The widely used db/db mouse as a model of diabetic nephropathy (DN) only mimics the early changes in human DN with a slow disease progression. Since high protein diet (HPD) has been reported to affect progression of nephropathy in both humans and mice, we investigated whether HPD could accelerate nephropathy in db/db mice. Diabetic (C57BLKS-Leprdb/db) and non-diabetic (C57BLKS-Leprdb/+) mice were fed either HPD (60 kcal% protein) or control diet (22 kcal% protein), from 7 to 22 weeks of age. In db/db mice, HPD was found to significantly increase all measured readouts of renal injury including albuminuria, renal hypertrophy, mesangial expansion and expression of a panel of DN related markers, including KIM-1, Ki67 and Collagen III, which increased on both gene and protein levels. Furthermore, HPD activated the Renin-angiotensin system significantly and increased hyperfiltration, measured as reduced plasma Cystatin C. Usefulness of the HPD db/db mouse as a model for faster drug efficacy studies was investigated in a 5-week treatment study with the SGLT2 inhibitor, dapagliflozin. Expectedly, dapagliflozin normalised blood glucose levels and improved glucose intolerance in both HPD and control diet mice. Only HPD db/db mice, not the control diet db/db mice, showed clear hyperfiltration that was significantly reduced with dapagliflozin treatment at both 2 and 4 weeks of treatment. In conclusion, these studies confirm that HPD can significantly accelerate progression of nephropathy in db/db mice, and that this model could be useful for rapid evaluation of drug targets with potential to ameliorate features of DN, especially glomerular hyperfiltration.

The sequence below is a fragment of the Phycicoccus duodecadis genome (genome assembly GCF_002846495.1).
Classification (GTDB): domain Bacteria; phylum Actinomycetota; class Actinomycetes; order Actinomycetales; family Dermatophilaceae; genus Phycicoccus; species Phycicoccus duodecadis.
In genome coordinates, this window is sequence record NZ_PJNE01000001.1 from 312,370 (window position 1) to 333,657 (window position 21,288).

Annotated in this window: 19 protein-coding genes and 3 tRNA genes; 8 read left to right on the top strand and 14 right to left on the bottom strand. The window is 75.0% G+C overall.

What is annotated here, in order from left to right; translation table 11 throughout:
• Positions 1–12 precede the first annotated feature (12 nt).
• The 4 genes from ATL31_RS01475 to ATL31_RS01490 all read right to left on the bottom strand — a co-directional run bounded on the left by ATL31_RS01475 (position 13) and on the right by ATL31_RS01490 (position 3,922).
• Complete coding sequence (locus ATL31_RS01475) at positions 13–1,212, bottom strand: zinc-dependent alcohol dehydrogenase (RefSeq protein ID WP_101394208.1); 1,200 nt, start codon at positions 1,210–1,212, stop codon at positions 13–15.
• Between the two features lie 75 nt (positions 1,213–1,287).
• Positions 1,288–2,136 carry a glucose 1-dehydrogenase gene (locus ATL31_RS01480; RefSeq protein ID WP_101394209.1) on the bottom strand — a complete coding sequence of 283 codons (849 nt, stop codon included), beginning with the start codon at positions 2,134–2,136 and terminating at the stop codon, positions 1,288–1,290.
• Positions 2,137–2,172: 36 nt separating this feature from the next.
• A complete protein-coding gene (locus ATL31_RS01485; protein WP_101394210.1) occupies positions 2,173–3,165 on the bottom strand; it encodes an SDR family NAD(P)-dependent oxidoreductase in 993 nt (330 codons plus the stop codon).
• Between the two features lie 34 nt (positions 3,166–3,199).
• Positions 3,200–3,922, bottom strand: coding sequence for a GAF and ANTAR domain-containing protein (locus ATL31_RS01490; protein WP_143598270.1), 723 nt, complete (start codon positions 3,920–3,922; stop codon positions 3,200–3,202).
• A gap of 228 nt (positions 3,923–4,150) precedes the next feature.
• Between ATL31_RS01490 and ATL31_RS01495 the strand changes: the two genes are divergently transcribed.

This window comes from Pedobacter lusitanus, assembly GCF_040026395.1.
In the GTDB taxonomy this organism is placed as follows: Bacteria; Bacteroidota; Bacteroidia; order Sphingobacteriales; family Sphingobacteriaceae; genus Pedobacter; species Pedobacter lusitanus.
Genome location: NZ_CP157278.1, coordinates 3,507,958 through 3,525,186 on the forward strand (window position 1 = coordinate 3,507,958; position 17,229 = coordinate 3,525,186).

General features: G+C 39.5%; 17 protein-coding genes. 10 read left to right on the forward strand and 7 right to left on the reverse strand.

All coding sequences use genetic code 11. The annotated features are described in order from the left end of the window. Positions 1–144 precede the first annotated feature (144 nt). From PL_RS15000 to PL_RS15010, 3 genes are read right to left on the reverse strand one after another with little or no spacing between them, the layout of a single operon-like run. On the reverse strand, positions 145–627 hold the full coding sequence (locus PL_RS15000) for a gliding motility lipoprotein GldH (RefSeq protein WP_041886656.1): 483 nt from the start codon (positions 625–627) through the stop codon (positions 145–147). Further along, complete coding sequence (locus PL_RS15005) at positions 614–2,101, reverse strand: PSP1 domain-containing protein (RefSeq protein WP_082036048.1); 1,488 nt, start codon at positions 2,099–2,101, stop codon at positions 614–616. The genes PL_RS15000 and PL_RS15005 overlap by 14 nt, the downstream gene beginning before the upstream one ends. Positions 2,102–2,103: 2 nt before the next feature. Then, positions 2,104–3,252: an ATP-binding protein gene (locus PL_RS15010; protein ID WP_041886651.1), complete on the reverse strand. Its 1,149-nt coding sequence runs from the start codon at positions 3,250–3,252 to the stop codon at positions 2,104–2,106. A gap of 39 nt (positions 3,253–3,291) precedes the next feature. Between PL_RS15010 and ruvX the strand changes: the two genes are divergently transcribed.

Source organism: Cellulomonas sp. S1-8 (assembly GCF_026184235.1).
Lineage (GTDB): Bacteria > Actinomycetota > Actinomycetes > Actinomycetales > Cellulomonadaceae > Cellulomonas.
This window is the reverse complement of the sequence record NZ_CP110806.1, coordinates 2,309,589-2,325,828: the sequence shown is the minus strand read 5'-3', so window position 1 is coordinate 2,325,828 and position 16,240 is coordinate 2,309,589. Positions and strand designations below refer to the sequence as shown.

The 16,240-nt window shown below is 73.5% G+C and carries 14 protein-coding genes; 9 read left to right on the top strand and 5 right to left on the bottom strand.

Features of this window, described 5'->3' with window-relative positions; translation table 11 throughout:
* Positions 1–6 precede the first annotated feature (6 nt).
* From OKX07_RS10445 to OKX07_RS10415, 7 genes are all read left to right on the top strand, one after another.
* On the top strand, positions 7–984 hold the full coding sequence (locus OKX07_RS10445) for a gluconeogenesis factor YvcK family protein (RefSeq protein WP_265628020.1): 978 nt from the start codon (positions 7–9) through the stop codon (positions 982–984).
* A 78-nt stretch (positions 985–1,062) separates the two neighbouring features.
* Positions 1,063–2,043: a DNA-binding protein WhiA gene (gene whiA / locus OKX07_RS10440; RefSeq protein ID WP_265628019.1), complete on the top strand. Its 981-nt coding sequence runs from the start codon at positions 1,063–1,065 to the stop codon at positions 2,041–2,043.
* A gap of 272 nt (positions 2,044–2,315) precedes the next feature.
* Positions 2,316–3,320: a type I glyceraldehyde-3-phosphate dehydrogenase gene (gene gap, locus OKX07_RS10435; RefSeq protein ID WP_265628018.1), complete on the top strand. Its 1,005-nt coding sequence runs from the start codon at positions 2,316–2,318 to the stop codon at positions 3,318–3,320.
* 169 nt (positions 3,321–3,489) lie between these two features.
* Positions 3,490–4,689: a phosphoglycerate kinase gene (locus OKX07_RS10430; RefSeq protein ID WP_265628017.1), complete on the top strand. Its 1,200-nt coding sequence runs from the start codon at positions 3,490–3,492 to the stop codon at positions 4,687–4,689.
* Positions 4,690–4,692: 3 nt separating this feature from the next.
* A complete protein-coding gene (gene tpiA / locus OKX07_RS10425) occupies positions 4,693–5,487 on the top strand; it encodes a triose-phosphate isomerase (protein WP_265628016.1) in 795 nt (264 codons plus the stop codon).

Keywords: Dapagliflozin; Diabetic nephropathy; High protein diet; Hyperfiltration; Sodium glucose transporter 2; db/db mouse.
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